The risk of purchasing at least one replacement breeding animal was less in herds with culling rates that were above or below the industry target ranges. It is possible that some of the herds with low culling rates were compensating for an inadequate supply of replacement heifers by retaining a greater percentage of mature breeding cattle, while some of the herds with high culling rates were in the process of exiting the cattle industry. A small number of herds in England and Wales may have also been subject to movement restrictions and increased culling as part of bovine tuberculosis control efforts [51]. Even though the risk of disease introductions is theoretically lower, herds that cull too few animals are losing opportunities to improve herd genetics and performance, while herds that cull too many animals are losing profitability through the costs of raising extra replacement heifers to maintain herd size [9], [52]. The negative binomial portion of the ZINB models predicted that number of replacement breeding cattle increased with herd culling rates, which supports the hypothesis that herds with high culling rates have an increased demand for replacement cattle.

For herds of both production types, the total number of replacement breeding cattle purchased increased with the calf mortality rate. The magnitude of these results must be interpreted with some caution as the extent and effects of under-reporting the deaths of male calves are not well known [53]. Calf mortality has a direct impact on the supply of replacement heifers and it has been recommended that death losses should not exceed 5% [36]. The majority of beef herds were well below this threshold, which may explain why the risk of being a closed herd decreased only marginally as the calf mortality rate increased. In contrast, almost 60% of dairy herds had a mortality rate greater than 5%. This may be partly attributed to the fact that male dairy calves have a lower economic value and generally do not receive the same standard of care as replacement heifers [54]. Furthermore, dairy calves are separated from their dams shortly after birth and factors such as colostrum intake, housing conditions, nutritional management, and infectious disease control become even more critical in preventing calf deaths [55][57].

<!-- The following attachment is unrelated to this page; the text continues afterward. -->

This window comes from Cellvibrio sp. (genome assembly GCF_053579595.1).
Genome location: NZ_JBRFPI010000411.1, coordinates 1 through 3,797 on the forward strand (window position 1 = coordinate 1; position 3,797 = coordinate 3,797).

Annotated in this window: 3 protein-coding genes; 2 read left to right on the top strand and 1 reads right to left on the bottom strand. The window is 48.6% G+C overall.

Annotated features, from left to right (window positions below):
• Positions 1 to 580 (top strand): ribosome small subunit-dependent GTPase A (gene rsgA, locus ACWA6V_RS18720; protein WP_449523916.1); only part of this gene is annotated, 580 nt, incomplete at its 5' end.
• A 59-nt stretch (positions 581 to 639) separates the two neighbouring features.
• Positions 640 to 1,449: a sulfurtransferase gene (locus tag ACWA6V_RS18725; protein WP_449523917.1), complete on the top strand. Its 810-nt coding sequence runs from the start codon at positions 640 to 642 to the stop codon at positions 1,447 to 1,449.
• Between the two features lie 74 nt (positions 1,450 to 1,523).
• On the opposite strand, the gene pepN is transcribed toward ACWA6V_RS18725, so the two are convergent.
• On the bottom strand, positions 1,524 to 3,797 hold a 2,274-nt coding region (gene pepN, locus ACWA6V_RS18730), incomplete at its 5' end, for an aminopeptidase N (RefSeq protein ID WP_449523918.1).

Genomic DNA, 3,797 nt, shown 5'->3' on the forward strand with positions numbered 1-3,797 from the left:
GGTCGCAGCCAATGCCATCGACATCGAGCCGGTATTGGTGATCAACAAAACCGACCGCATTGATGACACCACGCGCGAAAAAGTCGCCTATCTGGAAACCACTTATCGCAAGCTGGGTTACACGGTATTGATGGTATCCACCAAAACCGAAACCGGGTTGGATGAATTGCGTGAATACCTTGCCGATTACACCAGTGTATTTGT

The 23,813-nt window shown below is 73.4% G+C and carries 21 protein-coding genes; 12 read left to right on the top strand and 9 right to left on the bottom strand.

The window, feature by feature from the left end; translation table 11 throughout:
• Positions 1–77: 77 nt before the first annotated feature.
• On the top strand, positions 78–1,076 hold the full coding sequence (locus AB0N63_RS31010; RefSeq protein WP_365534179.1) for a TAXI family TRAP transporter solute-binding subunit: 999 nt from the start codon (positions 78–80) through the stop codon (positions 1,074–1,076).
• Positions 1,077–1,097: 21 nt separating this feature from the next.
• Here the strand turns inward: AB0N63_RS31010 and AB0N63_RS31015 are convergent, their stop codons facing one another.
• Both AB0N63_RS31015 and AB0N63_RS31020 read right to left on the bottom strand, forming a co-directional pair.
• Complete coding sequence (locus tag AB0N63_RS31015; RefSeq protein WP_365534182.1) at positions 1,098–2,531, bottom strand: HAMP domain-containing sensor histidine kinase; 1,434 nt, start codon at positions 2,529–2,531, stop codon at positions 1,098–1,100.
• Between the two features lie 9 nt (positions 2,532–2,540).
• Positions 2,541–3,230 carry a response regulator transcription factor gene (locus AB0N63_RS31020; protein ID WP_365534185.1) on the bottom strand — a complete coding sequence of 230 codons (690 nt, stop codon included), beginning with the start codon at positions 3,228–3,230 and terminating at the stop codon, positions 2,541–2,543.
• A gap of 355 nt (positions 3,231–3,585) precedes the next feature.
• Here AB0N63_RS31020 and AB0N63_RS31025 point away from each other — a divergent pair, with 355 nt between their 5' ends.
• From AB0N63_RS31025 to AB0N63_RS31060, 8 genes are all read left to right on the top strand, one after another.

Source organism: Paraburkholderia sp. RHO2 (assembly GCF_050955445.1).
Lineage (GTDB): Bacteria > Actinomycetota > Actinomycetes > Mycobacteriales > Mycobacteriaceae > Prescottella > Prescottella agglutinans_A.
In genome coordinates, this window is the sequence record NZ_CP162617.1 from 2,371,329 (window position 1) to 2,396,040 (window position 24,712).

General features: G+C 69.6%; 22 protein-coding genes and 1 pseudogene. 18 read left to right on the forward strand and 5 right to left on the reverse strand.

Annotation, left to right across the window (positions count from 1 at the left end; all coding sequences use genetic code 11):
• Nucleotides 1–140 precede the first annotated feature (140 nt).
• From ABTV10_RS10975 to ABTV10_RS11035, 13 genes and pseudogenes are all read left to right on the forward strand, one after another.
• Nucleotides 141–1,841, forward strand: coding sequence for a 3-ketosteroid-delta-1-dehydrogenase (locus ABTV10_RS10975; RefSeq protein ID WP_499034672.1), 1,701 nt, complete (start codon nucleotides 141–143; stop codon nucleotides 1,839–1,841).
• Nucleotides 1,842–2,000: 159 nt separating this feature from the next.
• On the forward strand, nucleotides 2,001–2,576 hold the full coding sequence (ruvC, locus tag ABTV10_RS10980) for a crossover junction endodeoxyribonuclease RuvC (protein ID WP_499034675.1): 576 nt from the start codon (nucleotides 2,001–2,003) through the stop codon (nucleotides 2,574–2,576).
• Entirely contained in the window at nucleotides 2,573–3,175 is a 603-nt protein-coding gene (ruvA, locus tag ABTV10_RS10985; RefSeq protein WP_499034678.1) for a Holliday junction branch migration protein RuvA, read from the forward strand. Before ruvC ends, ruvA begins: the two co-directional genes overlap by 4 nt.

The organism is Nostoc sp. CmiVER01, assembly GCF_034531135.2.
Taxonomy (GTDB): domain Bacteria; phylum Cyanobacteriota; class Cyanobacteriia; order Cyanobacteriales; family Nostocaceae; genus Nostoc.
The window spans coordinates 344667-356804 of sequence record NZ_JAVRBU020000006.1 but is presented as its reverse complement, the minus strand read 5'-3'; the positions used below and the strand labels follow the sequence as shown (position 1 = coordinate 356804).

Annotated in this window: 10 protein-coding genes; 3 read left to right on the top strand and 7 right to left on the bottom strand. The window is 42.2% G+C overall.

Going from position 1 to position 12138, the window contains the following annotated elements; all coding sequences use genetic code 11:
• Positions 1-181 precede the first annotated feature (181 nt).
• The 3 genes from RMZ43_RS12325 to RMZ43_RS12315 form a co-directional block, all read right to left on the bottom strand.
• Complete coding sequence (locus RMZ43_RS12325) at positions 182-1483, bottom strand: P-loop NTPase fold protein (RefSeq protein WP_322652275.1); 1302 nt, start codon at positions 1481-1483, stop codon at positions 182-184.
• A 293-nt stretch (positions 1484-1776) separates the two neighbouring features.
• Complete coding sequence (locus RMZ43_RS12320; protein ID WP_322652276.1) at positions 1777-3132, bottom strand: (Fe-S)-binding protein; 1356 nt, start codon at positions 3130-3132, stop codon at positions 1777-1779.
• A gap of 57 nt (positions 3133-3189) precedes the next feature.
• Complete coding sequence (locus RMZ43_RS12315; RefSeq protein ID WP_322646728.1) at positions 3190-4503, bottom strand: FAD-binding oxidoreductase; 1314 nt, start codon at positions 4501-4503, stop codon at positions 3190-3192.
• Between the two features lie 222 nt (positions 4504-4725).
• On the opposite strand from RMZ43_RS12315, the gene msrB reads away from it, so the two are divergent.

Impact of replacement breeding cattle trade on disease transmission dynamics

In a recent review, Carslake and colleagues emphasized the importance of finding disease control interventions that are effective against a wide range of endemic diseases to reduce trade-off in resource allocation [58]. Our ZINB models predicted that if all herds were able to achieve the same level of performance as the top 20%, the number of replacement breeding cattle purchased by beef and dairy herds could be reduced by a third and a half, respectively. Given that even herds in the top 20% were still operating below industry targets for performance, these may be conservative estimates for the potential reduction in replacement breeding cattle movements and subsequent risk of introducing multiple directly transmissible diseases to the herd. The primary advantage of this approach is that improving herd performance has readily demonstrable effects on farm profitability without relying on disease specific interventions. There is still, however, the challenge of providing appropriate incentives and education to encourage farmers to change their management practices.

Poor performance has traditionally been considered a herd level problem and therefore free from national regulation. However, as the results from our simulation model show, the practice of purchasing replacement breeding cattle has a disproportionately strong influence on the risk of disease spreading to other farms in the network. This may be related to the market structure of the British livestock industry since herds that purchase replacement breeding cattle must often source animals from multiple herds, which increases the number of inward contacts. These farms may also be selling larger numbers of cattle for fattening, which increases the number of outward contacts. Both factors are important determinants of network centrality. Even if these movements cannot be prevented through improved herd management, it may possible to apply disease specific biosecurity measures such as quarantine, vaccination, or diagnostic testing to effectively remove them from the contact network [21], [59], [60]. However, these measures may be more effective against some pathogens than others. Our results also showed that the magnitude of the observed effect increased as both the farm infectious period and movement transmission probability were decreased. This is likely to be because diseases with short infectious periods and low transmission probabilities have difficulty persisting in cattle populations to begin with and therefore minor changes in the network structure are enough to push these diseases towards extinction. Other researchers have similarly shown that the structural and temporal features of cattle movement networks matter less for diseases that spread over long time periods [61] or have a higher probability of spreading through batch movements [33].